During his time as a student at Dartmouth College, Bernie Waugh frequently participated in extracurricular activities with the Dartmouth Outing Club (DOC). The DOC is one of the thirty-one A.T. maintaining clubs and is tasked with maintaining the Trail from Hanover, NH to Mount Moosilauke. After graduating from college in the 1970’s, Waugh decided to remain in New England. Since then, Waugh has spent well over two decades volunteering on the Appalachian Trail.
Initially, Waugh and his wife were snowshoeing near remote mountain tops reviewing a proposed re-route location for the Trail so that it could be removed from along a roadside and into the woods. After that specific section of the Trail was successfully relocated, the DOC was seeking a volunteer who could monitor and maintain the boundaries of that now federally protected land and Waugh was more than eager to fill the position.
As the DOC’s AT Boundary Program Volunteer Coordinator, Waugh is tasked with leading and training volunteers who help to protect the boundaries of the federally protected land that encompass the DOC’s nearly fifty miles of Trail. Endlessly, Waugh has strived to provide meaning and importance to the work accomplished by the dozens of volunteers that he recruits, trains, and supervises. “Waugh has made us feel the work is important and has helped us to see the woods beyond the Trail with new eyes” states one of his fellow volunteers.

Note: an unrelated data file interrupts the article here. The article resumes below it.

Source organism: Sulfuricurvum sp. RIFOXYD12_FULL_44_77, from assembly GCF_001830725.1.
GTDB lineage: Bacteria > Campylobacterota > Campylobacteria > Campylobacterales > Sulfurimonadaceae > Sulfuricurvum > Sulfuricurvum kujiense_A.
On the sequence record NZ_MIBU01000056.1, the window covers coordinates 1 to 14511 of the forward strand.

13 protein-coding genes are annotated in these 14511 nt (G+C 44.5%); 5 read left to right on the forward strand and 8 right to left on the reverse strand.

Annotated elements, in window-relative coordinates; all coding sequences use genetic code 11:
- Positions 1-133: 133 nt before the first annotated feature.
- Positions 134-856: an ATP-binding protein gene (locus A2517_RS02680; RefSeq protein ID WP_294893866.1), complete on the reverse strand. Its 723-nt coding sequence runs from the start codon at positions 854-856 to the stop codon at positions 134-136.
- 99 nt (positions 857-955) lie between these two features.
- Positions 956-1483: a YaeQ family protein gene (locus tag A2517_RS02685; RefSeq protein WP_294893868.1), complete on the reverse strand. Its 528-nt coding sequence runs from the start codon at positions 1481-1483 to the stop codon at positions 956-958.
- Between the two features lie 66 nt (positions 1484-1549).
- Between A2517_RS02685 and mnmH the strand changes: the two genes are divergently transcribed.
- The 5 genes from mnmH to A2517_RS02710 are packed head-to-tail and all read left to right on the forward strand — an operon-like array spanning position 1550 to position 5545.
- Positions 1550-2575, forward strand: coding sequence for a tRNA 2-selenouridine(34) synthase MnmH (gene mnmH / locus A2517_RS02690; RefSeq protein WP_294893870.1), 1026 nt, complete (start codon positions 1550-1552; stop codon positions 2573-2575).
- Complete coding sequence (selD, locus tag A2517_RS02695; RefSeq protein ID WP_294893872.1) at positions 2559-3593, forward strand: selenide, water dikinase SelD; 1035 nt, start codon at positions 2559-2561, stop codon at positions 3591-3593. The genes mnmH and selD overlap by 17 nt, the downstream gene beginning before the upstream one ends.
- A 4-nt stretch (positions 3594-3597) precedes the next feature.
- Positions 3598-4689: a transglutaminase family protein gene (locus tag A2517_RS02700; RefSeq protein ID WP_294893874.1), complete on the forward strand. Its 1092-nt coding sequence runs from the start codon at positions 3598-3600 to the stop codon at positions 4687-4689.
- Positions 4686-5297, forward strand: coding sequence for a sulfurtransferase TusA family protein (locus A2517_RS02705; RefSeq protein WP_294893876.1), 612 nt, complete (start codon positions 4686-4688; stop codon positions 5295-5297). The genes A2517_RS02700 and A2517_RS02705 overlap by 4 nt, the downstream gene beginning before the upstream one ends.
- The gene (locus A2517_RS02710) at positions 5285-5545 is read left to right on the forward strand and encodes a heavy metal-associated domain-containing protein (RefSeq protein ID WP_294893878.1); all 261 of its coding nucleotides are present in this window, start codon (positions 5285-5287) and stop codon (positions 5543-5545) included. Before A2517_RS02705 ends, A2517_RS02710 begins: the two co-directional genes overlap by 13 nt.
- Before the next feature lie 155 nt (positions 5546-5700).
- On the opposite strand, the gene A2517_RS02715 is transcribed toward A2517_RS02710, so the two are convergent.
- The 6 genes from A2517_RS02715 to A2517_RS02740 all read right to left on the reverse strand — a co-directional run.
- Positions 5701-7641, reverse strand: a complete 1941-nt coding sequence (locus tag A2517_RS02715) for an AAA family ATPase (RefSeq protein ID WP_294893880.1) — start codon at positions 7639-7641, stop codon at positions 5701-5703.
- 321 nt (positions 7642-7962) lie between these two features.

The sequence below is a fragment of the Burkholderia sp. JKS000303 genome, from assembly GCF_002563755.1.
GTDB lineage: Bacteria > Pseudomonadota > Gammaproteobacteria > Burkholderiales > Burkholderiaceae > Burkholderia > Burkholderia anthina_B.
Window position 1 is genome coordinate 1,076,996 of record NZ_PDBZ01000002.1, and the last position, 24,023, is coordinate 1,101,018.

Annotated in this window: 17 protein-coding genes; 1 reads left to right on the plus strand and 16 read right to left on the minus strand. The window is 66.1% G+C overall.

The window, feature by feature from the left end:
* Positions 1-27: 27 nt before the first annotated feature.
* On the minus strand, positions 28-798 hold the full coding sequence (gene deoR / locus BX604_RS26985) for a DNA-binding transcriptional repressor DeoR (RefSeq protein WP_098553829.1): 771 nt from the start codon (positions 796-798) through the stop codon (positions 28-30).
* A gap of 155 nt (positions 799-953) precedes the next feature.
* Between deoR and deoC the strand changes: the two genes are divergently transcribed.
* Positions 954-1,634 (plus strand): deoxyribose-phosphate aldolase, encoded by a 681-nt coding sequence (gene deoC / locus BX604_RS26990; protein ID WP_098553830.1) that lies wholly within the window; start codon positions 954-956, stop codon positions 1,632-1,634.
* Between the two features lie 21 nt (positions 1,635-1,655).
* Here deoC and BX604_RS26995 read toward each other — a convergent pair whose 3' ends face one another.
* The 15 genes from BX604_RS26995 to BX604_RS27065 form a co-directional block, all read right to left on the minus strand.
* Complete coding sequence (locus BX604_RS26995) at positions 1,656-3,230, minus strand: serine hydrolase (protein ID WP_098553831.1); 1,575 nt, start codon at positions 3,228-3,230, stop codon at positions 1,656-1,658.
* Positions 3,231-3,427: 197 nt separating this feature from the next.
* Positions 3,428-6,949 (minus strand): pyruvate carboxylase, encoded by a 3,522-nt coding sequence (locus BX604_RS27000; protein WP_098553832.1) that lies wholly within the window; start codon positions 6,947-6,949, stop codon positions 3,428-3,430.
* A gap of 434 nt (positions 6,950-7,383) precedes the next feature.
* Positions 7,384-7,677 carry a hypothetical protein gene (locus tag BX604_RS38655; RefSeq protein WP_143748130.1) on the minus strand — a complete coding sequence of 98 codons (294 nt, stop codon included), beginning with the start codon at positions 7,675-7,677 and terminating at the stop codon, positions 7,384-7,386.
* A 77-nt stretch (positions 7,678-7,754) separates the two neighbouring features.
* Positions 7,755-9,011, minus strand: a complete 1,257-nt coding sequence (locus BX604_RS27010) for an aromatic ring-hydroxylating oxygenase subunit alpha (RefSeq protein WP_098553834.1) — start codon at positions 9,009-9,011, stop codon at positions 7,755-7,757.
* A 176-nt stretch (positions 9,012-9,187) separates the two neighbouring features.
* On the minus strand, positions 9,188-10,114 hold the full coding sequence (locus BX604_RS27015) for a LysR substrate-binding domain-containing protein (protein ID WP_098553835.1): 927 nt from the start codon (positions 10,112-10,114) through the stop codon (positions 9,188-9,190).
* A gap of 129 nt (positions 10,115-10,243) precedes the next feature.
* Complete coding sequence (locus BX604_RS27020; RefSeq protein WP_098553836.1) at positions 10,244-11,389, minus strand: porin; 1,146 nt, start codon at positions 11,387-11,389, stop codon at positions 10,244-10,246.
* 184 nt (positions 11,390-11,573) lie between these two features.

In addition to personally monitoring some of the most arduous landscapes throughout his Club’s section, Waugh’s colleagues also mention that his enthusiasm and spirit is contagious. His knowledge and appreciation for the Trail enables Waugh’s teaching skills to find an engaging balance between sharing his wisdom and care for the Trail without over explaining what he is teaching.
In his professional life, Waugh is as an attorney who works with municipalities on land use issues. This professional experience and deep understanding enables Waugh to easily answer questions centered around land use issues with care and authority. Coupled with his teaching method of leading by example, Waugh naturally inspires everyone also to take on the most arduous of tasks.
Whether he is working to keep the Club’s boundary and volunteer monitoring program alive, or running up Mount Moosilauke (and giving himself a minute for each year that he is old to complete the run!), or hiking along the Trail with a fiddle and surprising the College’s first-year students during their orientation trips, Waugh is steadfast in his commitment to the Appalachian Trail.